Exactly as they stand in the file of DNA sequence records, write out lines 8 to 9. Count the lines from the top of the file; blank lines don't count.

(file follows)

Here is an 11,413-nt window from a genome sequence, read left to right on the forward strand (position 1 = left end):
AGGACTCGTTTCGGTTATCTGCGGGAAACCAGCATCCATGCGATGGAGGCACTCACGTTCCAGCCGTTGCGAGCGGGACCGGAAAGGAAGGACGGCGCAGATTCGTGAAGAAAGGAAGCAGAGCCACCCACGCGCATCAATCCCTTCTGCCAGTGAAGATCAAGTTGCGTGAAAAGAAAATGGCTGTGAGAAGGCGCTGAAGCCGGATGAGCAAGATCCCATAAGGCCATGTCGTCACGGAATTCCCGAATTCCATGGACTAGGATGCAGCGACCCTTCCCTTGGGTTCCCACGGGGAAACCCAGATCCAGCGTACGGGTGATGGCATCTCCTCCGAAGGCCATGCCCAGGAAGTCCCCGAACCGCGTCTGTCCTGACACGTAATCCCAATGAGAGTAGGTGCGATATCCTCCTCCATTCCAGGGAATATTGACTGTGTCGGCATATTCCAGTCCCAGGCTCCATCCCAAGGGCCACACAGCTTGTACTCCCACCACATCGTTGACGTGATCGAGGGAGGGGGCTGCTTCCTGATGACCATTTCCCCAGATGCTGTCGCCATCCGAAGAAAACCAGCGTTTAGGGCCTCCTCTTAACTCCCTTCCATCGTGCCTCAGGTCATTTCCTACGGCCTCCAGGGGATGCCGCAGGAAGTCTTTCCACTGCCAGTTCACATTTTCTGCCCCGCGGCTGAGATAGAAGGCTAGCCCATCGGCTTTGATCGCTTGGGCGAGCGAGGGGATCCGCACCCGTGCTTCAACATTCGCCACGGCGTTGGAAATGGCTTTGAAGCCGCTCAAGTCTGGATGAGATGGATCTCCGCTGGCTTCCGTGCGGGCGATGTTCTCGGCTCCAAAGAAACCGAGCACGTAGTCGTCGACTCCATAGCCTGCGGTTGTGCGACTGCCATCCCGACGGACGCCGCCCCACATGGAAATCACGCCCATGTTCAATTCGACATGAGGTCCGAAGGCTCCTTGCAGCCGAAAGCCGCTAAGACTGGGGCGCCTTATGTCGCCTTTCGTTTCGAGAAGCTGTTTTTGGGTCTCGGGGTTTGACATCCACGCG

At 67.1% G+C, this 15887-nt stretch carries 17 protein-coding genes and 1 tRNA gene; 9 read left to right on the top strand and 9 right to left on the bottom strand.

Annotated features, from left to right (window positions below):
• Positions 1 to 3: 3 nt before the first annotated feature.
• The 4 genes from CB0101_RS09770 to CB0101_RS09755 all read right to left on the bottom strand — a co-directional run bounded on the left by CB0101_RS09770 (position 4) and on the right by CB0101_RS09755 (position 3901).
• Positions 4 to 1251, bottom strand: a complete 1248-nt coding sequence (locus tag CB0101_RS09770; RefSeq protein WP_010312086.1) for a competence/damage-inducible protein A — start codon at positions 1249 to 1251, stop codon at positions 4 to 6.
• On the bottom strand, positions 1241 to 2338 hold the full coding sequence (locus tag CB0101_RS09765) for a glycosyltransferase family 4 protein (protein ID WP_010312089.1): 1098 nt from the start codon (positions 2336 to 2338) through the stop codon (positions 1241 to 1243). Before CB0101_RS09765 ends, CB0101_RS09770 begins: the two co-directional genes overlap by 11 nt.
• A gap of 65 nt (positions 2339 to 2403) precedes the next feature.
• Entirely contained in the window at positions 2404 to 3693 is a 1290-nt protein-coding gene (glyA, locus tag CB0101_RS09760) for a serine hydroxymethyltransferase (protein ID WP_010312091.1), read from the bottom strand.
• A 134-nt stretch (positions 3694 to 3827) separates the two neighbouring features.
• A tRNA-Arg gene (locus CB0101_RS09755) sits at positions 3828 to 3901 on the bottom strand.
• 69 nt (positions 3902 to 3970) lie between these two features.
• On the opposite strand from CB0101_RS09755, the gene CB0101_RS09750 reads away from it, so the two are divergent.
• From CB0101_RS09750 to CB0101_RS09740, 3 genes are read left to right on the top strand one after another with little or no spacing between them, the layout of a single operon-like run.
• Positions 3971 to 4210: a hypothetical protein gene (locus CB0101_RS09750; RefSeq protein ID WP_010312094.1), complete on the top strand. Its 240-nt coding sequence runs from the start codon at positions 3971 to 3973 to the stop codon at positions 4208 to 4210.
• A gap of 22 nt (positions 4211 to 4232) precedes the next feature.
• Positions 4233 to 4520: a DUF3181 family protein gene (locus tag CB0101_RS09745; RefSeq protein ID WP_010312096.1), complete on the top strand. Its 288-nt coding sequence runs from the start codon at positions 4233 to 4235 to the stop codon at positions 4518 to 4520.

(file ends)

• On the bottom strand, positions 1241 to 2338 hold the full coding sequence (locus tag CB0101_RS09765) for a glycosyltransferase family 4 protein (protein ID WP_010312089.1): 1098 nt from the start codon (positions 2336 to 2338) through the stop codon (positions 1241 to 1243). Before CB0101_RS09765 ends, CB0101_RS09770 begins: the two co-directional genes overlap by 11 nt.
• A gap of 65 nt (positions 2339 to 2403) precedes the next feature.